As Sue sleeps, a group of white men enter her home. She awakens to their voices. The men are rude and overtly racist. They make statements like, “Gee, this place smells like niggers!” and “Niggers make good jam!” They proceed to examine all the food Sue has in the kitchen, and when they are about to start eating it, the sheriff reminds them that they did not come there to eat the food, that they are looking for Johnny-Boy.
Sue rises from bed and approaches them, telling them to get out of her house. One of the men throws cooked greens into her face and asks, “How they taste, ol [b ]?” Caught up in the spirit of rebellion, Sue talks back to the men, trying to demonstrate that she is not afraid of them. They ask her to tell them where her son is, but she refuses. She responds, “Don yuh wished yuh knowed?” This irritates the sheriff, and he slaps her. She continues to be noncompliant, and the sheriff slaps her again.
The narrator states that Sue was “consumed with a bitter pride” at this point. She did not care what they did to her; she would never tell them anything. The sheriff is eventually convinced that this woman will not reveal the whereabouts of her son or of the meeting, so he begins to leave. However, Sue, somewhat pumped up with that bitter pride, taunts the sheriff one more time. The sheriff has had enough. He walks back up the steps of her porch and beats Sue until she is unconscious.
The fourth part opens with Sue by herself, lying in a dark hallway. She is just rousing herself back to consciousness. As she tries to gain some clarity of thought, she notices that something is standing before her. This something makes her nervous, but she does not know why. A few minutes later, she realizes that it is Booker, a white man who has recently joined the Communist Party. She is suspicious of him, but he eases his way into her thoughts, telling her that someone needs to warn the members that the sheriff is onto them. Booker, having just recently joined, does not know the names of the other members. As he helps her up and cleans her wounds, she slowly gives into his pleas and reveals the names of the members. When Booker leaves and Sue’s thoughts become clearer, she fears that she might have made a horrible mistake.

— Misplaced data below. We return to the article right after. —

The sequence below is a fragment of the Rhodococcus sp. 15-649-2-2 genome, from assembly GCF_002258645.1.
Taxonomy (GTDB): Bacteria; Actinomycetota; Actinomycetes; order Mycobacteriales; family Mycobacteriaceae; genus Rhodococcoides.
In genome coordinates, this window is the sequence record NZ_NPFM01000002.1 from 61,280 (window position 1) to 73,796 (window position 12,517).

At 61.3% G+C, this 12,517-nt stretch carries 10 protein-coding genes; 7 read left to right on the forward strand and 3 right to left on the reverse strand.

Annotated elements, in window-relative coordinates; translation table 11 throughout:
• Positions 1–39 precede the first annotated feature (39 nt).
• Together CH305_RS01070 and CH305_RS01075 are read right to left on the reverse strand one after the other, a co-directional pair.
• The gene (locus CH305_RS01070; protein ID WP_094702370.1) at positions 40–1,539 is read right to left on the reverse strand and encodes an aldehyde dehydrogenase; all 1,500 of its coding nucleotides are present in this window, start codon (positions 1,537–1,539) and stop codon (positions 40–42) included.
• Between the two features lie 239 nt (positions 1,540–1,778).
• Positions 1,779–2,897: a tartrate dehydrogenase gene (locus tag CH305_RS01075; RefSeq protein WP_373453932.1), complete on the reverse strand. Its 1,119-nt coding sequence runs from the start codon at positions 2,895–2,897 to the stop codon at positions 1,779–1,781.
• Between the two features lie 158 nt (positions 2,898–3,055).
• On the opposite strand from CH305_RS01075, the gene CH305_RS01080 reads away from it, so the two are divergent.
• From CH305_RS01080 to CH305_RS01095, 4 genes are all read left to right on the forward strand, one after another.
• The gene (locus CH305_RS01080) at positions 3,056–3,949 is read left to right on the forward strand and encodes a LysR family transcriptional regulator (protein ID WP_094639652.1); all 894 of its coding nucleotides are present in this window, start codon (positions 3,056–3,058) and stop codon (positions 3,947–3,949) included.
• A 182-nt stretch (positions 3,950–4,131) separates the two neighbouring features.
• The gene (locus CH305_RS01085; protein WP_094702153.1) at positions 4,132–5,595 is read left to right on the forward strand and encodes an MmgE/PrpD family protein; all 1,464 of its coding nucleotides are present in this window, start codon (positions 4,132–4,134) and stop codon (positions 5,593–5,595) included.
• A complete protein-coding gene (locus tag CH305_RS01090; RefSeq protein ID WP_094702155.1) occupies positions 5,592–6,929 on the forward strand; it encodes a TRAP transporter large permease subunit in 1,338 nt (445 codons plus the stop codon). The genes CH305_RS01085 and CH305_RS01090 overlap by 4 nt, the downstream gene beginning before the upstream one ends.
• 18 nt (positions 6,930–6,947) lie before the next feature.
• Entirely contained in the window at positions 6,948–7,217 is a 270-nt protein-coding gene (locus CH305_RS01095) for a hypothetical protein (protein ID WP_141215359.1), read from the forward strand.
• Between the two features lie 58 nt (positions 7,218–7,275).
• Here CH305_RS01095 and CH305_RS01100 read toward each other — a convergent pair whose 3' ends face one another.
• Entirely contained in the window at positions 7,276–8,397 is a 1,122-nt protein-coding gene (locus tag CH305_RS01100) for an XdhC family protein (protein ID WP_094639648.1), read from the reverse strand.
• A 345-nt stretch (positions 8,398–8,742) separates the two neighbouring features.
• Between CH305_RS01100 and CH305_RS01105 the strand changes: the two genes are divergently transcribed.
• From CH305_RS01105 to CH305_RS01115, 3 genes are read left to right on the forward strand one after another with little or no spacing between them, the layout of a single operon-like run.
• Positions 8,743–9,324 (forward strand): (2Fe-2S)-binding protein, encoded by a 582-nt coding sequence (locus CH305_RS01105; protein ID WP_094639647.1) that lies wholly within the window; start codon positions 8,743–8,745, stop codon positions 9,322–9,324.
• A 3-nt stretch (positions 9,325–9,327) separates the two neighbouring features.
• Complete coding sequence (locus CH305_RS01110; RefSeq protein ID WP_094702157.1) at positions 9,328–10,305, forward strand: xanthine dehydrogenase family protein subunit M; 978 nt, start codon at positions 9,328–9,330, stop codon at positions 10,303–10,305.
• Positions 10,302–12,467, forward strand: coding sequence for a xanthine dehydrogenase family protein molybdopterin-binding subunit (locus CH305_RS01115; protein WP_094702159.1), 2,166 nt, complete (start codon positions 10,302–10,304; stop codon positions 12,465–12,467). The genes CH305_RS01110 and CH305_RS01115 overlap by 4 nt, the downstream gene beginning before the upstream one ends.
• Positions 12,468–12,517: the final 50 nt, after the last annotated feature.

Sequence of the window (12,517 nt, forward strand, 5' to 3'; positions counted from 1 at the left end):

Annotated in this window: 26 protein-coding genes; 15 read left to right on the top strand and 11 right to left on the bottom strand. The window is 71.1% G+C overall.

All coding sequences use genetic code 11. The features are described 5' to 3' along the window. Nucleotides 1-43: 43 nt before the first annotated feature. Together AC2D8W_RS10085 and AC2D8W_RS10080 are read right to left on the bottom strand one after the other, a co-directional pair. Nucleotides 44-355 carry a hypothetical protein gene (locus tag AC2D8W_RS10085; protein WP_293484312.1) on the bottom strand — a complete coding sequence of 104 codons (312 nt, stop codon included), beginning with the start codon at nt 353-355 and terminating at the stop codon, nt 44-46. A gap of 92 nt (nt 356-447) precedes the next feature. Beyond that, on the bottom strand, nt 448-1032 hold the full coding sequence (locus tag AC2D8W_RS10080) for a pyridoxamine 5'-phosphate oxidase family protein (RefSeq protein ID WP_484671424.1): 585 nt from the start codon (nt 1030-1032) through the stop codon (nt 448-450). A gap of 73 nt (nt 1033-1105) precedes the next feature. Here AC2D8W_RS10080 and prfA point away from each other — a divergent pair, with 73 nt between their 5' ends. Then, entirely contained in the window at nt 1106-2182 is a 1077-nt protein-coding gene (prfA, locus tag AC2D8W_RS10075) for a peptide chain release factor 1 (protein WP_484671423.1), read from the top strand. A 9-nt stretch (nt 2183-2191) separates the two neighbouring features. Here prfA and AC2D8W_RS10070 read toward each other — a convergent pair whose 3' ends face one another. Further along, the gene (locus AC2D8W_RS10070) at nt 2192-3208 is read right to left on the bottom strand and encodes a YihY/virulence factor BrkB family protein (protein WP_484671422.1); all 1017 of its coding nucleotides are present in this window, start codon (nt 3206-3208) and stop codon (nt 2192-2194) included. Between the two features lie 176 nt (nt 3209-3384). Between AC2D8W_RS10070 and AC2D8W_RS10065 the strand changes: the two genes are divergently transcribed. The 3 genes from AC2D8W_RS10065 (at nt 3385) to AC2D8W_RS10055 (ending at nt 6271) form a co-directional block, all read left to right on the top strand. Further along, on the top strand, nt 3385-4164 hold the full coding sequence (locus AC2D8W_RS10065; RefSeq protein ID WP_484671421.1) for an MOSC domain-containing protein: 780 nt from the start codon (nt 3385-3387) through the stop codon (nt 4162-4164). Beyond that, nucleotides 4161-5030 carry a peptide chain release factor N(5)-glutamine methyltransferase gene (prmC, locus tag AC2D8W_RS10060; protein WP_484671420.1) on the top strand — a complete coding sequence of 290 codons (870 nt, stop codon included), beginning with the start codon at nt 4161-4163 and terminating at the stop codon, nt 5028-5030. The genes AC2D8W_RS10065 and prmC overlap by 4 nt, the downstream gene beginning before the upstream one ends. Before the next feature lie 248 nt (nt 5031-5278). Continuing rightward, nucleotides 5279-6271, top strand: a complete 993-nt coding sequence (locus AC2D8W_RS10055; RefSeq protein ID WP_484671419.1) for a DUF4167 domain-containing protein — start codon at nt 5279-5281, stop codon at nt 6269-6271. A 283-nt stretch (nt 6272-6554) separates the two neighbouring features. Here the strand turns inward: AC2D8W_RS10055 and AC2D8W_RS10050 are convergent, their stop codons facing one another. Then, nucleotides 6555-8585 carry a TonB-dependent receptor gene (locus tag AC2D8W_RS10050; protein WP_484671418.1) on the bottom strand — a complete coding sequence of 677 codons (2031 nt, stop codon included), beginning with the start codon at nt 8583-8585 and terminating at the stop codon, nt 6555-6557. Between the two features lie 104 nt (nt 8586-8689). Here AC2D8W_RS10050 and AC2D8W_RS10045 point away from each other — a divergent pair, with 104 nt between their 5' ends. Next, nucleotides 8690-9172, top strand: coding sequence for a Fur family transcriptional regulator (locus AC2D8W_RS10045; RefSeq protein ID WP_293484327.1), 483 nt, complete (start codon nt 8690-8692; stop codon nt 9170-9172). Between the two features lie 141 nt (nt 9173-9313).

As Sue sits in her house contemplating this awful thing she might have done, Reva comes back. She also nurses Sue’s wounds and announces that her father has told her that Booker is the one who leaked the information about the meeting to the sheriff. Sue is terrified by this news. It confirms her worst suspicions. However, she does not want to tell Reva what she has done. Instead, she convinces Reva to go to bed. Once Reva is asleep, Sue pulls out an old gun, wraps it in a sheet, and goes looking for Booker, determined to kill him before he can tell the sheriff the names of all the members.
The sheriff had warned Sue earlier that it did not matter if she did not tell them where Johnny Boy was, that he would find him anyway. When he did find him, if Johnny-Boy did not talk, Sue should plan to come to the sheriff with a sheet so she could wrap Johnny-Boy’s body in it, for he would be dead. So when Sue shows up and faces the sheriff and his men with a sheet wrapped around her arms, they assume that she has come for her son’s body. The men, however, tell her that Johnny-Boy is not yet dead. He is tied up and lying in the mud when she finds him. When the sheriff sees Sue, he comments that he must have slapped some sense into her after all, since she has come with the sheet as he told her to do.
In her presence, the group of men continue to ask Johnny-Boy to tell them the names of the people involved in the Communist Party and where they will be holding their next meeting. Johnny-Boy is silent. The men beat him, and at one point they place his legs over a log and break them with a crowbar. Then the sheriff pops Johnny-Boy’s eardrums.
Sue watches all of this, waiting for Booker to appear. She hopes that she has time, after killing Booker, to put her son out of his misery. When Booker finally shows, Sue shoots him, but she then enters into a mental state that she refers to as having given up “her life before they took it from her.” The sheriffs men then shoot both Sue and JohnnyBoy. Sue’s last words are: “Yuh didnt git whut you wanted!”
Carol Ullmann (Editor) Short Stories for Students: Presenting Analysis, Context & Criticism on Commonly Studied Short Stories, Volume 15, Richard Wright, Published by Gale, 2002.